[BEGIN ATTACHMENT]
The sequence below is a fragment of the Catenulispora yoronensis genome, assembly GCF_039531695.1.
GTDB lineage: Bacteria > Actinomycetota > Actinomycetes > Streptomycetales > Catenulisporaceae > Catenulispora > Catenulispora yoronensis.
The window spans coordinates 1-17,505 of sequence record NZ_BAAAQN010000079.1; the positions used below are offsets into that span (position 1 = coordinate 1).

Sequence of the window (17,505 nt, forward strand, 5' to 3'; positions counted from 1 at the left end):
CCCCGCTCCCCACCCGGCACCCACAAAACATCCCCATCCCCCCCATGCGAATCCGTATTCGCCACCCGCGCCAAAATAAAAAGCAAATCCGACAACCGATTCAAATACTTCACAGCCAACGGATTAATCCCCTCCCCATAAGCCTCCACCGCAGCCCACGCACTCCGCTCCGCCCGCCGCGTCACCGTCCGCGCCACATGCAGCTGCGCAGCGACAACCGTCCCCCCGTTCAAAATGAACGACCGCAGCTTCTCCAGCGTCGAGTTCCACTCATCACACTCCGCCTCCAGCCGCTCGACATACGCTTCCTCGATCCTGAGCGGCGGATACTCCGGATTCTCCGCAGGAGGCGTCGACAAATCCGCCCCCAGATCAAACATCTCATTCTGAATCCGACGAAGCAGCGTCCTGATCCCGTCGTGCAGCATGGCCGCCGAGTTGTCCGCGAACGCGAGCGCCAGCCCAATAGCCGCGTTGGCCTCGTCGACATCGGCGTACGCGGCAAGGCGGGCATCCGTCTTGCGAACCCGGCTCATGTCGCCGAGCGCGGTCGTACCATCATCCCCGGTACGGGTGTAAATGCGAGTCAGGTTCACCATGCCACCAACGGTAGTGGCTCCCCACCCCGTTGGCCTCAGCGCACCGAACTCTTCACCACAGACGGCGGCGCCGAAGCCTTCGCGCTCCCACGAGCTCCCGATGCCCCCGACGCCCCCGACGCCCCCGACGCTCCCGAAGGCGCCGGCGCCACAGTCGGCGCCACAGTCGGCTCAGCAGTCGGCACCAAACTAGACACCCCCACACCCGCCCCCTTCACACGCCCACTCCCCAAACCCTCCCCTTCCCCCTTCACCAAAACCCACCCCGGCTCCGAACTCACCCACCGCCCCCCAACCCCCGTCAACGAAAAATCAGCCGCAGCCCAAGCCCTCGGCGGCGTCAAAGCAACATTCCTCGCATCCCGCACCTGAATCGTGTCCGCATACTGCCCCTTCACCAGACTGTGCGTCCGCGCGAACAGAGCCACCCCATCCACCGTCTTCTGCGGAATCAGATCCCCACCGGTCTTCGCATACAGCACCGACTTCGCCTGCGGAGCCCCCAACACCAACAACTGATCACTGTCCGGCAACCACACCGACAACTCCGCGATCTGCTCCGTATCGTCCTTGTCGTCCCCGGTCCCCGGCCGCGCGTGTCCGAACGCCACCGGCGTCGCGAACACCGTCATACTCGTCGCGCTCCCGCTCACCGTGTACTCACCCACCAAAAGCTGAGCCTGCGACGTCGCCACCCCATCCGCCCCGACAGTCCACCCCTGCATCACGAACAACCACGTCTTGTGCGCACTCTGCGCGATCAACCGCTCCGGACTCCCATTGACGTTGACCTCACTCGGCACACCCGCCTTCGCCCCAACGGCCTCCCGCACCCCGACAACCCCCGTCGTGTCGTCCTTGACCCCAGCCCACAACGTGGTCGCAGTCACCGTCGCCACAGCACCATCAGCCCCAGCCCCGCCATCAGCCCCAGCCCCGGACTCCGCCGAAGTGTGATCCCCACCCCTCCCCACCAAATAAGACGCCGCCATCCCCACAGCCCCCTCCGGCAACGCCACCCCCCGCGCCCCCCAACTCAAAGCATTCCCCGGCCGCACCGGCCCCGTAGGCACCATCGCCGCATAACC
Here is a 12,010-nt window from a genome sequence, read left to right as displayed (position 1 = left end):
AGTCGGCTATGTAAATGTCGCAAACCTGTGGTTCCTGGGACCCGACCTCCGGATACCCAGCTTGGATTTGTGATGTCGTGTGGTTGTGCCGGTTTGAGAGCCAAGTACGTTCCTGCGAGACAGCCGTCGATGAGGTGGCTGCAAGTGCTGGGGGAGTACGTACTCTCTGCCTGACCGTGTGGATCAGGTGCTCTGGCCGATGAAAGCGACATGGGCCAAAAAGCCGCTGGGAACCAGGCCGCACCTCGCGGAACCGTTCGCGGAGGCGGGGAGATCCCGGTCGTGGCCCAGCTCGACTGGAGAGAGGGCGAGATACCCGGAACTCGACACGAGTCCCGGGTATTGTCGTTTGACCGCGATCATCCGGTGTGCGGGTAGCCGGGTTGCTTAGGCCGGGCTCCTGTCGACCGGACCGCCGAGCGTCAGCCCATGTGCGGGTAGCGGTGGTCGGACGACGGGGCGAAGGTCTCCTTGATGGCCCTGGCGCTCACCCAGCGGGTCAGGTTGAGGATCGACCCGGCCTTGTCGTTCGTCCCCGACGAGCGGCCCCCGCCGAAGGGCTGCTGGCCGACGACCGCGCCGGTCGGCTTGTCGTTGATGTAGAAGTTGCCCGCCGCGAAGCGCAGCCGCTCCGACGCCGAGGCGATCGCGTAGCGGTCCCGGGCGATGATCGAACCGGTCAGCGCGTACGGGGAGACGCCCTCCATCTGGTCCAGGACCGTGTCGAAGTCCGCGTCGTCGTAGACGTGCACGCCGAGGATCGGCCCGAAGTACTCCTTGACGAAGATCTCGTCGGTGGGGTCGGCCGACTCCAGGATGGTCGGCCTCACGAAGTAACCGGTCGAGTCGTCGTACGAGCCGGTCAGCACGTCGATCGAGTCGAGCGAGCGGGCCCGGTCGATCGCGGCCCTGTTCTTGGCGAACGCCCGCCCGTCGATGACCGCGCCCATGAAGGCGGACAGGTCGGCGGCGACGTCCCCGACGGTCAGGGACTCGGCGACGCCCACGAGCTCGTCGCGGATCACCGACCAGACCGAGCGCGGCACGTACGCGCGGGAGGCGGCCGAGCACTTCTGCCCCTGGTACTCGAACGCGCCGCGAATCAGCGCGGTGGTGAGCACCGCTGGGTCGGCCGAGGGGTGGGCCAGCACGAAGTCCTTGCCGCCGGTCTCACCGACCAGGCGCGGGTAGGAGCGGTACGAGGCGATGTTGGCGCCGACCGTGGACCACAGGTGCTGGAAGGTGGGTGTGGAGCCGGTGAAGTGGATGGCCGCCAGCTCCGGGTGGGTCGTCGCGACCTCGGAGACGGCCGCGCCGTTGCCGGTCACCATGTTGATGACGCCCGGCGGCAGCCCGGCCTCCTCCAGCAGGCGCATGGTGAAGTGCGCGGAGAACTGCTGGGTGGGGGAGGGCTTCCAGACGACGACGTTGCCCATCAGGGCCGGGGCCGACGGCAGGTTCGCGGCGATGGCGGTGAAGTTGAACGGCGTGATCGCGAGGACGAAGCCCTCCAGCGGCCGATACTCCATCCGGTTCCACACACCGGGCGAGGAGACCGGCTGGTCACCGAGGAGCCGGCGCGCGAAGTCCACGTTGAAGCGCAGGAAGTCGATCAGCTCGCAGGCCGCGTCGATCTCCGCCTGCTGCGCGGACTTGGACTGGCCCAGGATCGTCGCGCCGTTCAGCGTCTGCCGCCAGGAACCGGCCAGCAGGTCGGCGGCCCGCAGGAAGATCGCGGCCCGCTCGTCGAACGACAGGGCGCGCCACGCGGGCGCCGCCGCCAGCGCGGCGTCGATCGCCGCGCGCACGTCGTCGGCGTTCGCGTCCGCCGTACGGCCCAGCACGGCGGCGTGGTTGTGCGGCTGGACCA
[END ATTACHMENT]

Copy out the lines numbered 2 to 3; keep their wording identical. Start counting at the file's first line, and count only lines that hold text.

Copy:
GTDB lineage: Bacteria > Actinomycetota > Actinomycetes > Streptomycetales > Catenulisporaceae > Catenulispora > Catenulispora yoronensis.
The window spans coordinates 1-17,505 of sequence record NZ_BAAAQN010000079.1; the positions used below are offsets into that span (position 1 = coordinate 1).